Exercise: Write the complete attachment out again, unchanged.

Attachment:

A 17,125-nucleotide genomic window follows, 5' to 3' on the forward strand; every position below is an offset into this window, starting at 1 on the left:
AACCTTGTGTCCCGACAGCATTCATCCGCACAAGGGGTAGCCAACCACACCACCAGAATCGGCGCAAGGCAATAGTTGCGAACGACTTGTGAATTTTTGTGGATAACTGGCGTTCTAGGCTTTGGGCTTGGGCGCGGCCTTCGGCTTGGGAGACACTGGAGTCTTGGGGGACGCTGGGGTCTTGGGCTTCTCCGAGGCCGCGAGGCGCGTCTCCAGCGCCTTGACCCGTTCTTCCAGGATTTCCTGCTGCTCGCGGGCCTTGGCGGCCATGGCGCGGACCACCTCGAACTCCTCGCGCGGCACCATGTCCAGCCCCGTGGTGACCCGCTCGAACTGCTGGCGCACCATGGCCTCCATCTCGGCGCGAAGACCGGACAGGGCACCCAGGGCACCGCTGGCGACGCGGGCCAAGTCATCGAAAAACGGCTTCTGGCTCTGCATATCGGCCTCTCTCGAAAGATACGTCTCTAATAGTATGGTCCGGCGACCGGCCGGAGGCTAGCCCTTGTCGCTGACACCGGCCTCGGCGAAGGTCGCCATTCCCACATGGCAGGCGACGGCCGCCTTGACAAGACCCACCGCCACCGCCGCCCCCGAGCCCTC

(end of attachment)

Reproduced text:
A 17,125-nucleotide genomic window follows, 5' to 3' on the forward strand; every position below is an offset into this window, starting at 1 on the left:
AACCTTGTGTCCCGACAGCATTCATCCGCACAAGGGGTAGCCAACCACACCACCAGAATCGGCGCAAGGCAATAGTTGCGAACGACTTGTGAATTTTTGTGGATAACTGGCGTTCTAGGCTTTGGGCTTGGGCGCGGCCTTCGGCTTGGGAGACACTGGAGTCTTGGGGGACGCTGGGGTCTTGGGCTTCTCCGAGGCCGCGAGGCGCGTCTCCAGCGCCTTGACCCGTTCTTCCAGGATTTCCTGCTGCTCGCGGGCCTTGGCGGCCATGGCGCGGACCACCTCGAACTCCTCGCGCGGCACCATGTCCAGCCCCGTGGTGACCCGCTCGAACTGCTGGCGCACCATGGCCTCCATCTCGGCGCGAAGACCGGACAGGGCACCCAGGGCACCGCTGGCGACGCGGGCCAAGTCATCGAAAAACGGCTTCTGGCTCTGCATATCGGCCTCTCTCGAAAGATACGTCTCTAATAGTATGGTCCGGCGACCGGCCGGAGGCTAGCCCTTGTCGCTGACACCGGCCTCGGCGAAGGTCGCCATTCCCACATGGCAGGCGACGGCCGCCTTGACAAGACCCACCGCCACCGCCGCCCCCGAGCCCTC